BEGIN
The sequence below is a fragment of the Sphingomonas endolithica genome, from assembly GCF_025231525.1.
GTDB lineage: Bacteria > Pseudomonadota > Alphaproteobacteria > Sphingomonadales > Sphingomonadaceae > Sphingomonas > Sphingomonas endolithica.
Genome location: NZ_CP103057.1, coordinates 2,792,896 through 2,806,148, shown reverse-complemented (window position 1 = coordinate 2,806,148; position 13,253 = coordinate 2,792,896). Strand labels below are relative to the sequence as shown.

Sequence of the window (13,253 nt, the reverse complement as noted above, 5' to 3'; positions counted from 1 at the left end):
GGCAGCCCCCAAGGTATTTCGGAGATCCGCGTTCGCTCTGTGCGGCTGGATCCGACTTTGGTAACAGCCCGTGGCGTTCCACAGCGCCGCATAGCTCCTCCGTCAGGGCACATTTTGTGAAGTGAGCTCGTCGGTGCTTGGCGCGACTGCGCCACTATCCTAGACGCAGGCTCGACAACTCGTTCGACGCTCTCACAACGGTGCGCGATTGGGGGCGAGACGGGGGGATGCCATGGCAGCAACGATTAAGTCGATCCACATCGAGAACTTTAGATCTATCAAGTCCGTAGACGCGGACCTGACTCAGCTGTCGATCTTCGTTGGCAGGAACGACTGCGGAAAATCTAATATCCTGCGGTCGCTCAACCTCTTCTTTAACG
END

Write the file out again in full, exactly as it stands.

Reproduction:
The sequence below is a fragment of the Sphingomonas endolithica genome, from assembly GCF_025231525.1.
GTDB lineage: Bacteria > Pseudomonadota > Alphaproteobacteria > Sphingomonadales > Sphingomonadaceae > Sphingomonas > Sphingomonas endolithica.
Genome location: NZ_CP103057.1, coordinates 2,792,896 through 2,806,148, shown reverse-complemented (window position 1 = coordinate 2,806,148; position 13,253 = coordinate 2,792,896). Strand labels below are relative to the sequence as shown.

Sequence of the window (13,253 nt, the reverse complement as noted above, 5' to 3'; positions counted from 1 at the left end):
GGCAGCCCCCAAGGTATTTCGGAGATCCGCGTTCGCTCTGTGCGGCTGGATCCGACTTTGGTAACAGCCCGTGGCGTTCCACAGCGCCGCATAGCTCCTCCGTCAGGGCACATTTTGTGAAGTGAGCTCGTCGGTGCTTGGCGCGACTGCGCCACTATCCTAGACGCAGGCTCGACAACTCGTTCGACGCTCTCACAACGGTGCGCGATTGGGGGCGAGACGGGGGGATGCCATGGCAGCAACGATTAAGTCGATCCACATCGAGAACTTTAGATCTATCAAGTCCGTAGACGCGGACCTGACTCAGCTGTCGATCTTCGTTGGCAGGAACGACTGCGGAAAATCTAATATCCTGCGGTCGCTCAACCTCTTCTTTAACG